By Zach Kayser
Apr 14, 2015
BEMIDJI– A symposium on climate change on Tuesday at BSU emphasized that not only are weather patterns already changing, but they’re also affecting northern Minnesota—more so than other areas of the country.
The convening was put on by “Climate Minnesota,” a two-year public education project organized by Climate Generation, itself named for famous explorer and environmental advocate Will Steger.
The University of Minnesota’s Dr. Mark Seeley, one the state’s leading experts on climate, began his remarks by pointing out Minnesota is a state with a long legacy of weather extremes. April 14, the same day as the symposium, had seen horrendous weather on every side of the scale throughout Minnesota’s history. April 14, 2003 saw 94 degree weather in Benson. That same day in 1983 saw 16 inches of snowfall in Farmington. In 1950, it was five degrees below zero in Roseau.
And on April 14, 1886, the deadliest tornado in Minnesota’s history hit Sauk Rapids, killing more than 70 people, including most of a wedding party.
However, extremes like those have gotten more and more frequent in recent years, Seeley said, and the culprit is climate change.
“We are more and more often … making measurements of climate attributes in our state landscape, in our backyard, that are outside the historical range,” he said. “It’s like we’ve gone into a new state.”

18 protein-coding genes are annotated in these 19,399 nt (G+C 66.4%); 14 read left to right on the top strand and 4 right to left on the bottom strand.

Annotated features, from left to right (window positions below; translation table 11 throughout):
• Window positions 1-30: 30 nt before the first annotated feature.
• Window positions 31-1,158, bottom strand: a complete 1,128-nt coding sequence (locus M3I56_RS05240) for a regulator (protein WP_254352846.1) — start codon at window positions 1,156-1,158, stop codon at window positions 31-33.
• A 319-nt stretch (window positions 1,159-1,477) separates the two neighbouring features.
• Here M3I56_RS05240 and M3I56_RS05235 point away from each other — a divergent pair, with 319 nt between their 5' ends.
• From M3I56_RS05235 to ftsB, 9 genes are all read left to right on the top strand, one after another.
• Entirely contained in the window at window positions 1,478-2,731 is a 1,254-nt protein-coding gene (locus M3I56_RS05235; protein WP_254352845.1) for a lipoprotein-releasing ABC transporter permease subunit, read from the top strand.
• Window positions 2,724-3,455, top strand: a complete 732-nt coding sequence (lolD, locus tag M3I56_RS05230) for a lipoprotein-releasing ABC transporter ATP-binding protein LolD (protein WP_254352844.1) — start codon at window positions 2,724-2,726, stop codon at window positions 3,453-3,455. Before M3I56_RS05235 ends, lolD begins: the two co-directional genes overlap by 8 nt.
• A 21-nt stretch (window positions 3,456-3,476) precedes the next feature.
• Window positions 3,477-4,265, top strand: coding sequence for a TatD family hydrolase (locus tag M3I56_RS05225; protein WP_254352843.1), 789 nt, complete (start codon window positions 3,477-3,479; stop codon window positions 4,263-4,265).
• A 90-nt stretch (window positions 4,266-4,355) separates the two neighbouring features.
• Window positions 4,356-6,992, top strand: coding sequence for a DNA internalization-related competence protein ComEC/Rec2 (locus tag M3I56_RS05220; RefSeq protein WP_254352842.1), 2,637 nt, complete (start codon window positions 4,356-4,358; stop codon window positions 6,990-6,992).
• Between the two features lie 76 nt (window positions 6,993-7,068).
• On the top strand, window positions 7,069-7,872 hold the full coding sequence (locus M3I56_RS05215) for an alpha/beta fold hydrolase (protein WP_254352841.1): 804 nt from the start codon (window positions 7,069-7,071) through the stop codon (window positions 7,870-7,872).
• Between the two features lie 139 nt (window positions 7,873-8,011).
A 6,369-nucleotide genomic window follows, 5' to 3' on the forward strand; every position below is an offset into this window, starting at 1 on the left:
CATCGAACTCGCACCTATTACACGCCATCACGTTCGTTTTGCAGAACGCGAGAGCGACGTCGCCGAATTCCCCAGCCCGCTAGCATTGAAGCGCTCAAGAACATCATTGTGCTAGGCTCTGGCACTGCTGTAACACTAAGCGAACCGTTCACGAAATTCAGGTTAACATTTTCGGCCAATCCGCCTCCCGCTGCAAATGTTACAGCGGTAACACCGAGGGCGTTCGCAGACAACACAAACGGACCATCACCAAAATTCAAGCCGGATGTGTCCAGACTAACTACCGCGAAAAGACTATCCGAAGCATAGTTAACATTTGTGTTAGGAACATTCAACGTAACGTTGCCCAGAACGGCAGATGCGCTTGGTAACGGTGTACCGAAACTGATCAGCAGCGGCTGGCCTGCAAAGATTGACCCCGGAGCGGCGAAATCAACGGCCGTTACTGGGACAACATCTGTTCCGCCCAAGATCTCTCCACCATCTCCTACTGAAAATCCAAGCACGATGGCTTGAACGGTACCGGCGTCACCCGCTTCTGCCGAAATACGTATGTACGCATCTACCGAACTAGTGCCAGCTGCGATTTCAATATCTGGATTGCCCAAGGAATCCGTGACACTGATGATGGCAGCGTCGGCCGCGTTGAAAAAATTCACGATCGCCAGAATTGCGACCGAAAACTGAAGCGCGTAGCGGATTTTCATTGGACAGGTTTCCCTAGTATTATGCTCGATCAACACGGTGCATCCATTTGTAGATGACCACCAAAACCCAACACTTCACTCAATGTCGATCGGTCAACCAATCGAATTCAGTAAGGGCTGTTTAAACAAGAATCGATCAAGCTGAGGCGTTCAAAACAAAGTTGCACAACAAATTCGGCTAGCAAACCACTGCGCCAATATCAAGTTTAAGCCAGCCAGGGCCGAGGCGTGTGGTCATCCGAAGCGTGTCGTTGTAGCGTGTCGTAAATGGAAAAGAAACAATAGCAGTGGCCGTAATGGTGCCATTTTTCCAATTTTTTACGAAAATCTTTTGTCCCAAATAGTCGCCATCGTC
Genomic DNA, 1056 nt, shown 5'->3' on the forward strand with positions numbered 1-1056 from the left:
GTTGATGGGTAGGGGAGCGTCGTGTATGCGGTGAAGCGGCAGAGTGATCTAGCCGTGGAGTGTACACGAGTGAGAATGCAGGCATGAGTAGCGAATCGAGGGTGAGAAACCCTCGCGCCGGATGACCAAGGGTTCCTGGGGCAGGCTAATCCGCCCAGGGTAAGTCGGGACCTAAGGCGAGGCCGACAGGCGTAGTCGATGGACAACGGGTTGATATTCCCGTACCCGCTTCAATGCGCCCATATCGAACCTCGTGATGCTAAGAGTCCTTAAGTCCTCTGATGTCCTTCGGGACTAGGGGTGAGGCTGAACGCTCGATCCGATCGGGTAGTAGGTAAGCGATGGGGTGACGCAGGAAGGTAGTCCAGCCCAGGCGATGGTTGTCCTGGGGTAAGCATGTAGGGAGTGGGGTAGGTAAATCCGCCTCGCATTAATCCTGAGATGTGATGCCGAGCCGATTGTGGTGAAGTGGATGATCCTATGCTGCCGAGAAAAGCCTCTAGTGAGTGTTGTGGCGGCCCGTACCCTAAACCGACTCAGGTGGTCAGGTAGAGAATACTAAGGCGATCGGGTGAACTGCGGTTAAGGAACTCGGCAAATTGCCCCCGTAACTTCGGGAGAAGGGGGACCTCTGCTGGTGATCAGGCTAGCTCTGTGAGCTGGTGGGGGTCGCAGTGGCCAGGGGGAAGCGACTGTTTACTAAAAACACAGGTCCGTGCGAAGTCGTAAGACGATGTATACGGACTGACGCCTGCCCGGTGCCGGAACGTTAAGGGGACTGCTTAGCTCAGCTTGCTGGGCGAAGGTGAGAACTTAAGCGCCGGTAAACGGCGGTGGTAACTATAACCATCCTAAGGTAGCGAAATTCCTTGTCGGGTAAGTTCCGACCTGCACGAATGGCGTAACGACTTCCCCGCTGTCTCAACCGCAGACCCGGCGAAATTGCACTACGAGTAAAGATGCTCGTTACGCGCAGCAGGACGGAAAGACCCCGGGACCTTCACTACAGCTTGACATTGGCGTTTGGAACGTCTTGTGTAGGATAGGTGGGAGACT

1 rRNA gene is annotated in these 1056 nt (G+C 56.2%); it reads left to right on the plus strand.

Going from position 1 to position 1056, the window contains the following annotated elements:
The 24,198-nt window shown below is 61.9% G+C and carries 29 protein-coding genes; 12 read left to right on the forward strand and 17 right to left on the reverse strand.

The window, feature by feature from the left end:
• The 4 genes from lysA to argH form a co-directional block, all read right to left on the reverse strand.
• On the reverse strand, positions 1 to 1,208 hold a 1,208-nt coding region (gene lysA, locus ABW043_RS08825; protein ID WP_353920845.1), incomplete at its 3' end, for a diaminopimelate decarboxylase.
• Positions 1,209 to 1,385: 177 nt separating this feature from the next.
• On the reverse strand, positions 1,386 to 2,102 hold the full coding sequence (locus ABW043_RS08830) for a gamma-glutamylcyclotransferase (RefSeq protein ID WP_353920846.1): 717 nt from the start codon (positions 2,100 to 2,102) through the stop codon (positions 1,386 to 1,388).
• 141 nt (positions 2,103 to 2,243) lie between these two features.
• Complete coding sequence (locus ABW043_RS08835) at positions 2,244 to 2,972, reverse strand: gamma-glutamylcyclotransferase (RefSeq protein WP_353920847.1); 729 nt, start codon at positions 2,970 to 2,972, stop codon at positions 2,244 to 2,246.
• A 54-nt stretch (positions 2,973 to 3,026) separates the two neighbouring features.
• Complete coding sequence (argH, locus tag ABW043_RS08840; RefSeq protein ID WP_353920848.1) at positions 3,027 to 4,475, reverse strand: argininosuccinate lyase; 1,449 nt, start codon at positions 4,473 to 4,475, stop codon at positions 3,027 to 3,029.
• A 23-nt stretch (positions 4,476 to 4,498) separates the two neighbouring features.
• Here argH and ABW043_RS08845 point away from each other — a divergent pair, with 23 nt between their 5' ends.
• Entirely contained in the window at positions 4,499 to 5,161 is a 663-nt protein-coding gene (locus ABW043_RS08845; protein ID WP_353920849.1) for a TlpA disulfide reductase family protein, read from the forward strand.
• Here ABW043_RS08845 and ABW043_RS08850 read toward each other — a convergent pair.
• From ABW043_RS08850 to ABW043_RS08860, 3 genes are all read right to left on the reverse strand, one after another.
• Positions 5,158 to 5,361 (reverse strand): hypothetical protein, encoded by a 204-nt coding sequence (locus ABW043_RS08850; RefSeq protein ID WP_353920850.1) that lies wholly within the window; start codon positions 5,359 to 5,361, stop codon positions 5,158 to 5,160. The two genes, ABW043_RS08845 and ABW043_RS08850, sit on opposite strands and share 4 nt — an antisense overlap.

The climate is changing so fast that Minnesota needs to make changes in its public infrastructure and management of natural resources in order to keep up with it, Seeley said. “If we don’t—and ignore this—we’re just going to get into deeper and deeper trouble.”
The pace of climate change is higher in parts of Minnesota than other states, and particularly fast in north-central Minnesota, Seeley said. “Even in the context of Minnesota … you’re seeing a steep upward trend in your temperatures,” Seeley told the crowd.
Bemidji Mayor Rita Albrecht said the forestry industry – -the field that popularized Bemidji’s own Paul and Babe—was threatened by climate change. Conditions in northern Minnesota are swaying from being favorable for the kinds of trees used for lumber and paper to being favorable for different, less useful species, she said. It’s also becoming harder to regrow harvested trees, she added.
In addition, public safety and economic health is at risk from more severe weather events, she said. Albrecht pointed to a storm in the summer of 2012—which didn’t cause any injuries—that cost the city about $100,000 to clean up.
“That means that all of us paid, because those businesses and individuals that had damage, their insurance rates went up,” she said.
Albrecht also spoke about how the Bemidji is responding to climate change: the city government is investing in newer and more numerous outdoor severe weather sirens to be installed this year, to make sure more people are alerted when tornados and other storms hit. The city also plans about $2 million worth of renovations to overhaul its city-owned buildings and other infrastructure, making them more energy efficient. For example, all of the city’s street lights will be switched to LED bulbs, she said.
“That’s going to save us close to $70,000 annually in utilities,” she said of the LED switch. “We’re excited about that.” Other planned speakers included Brandy Toft, an air quality specialist with the Leech Lake Band of Ojibwe, and Mayana Rice, head of the Bemidji area planning and zoning staff.
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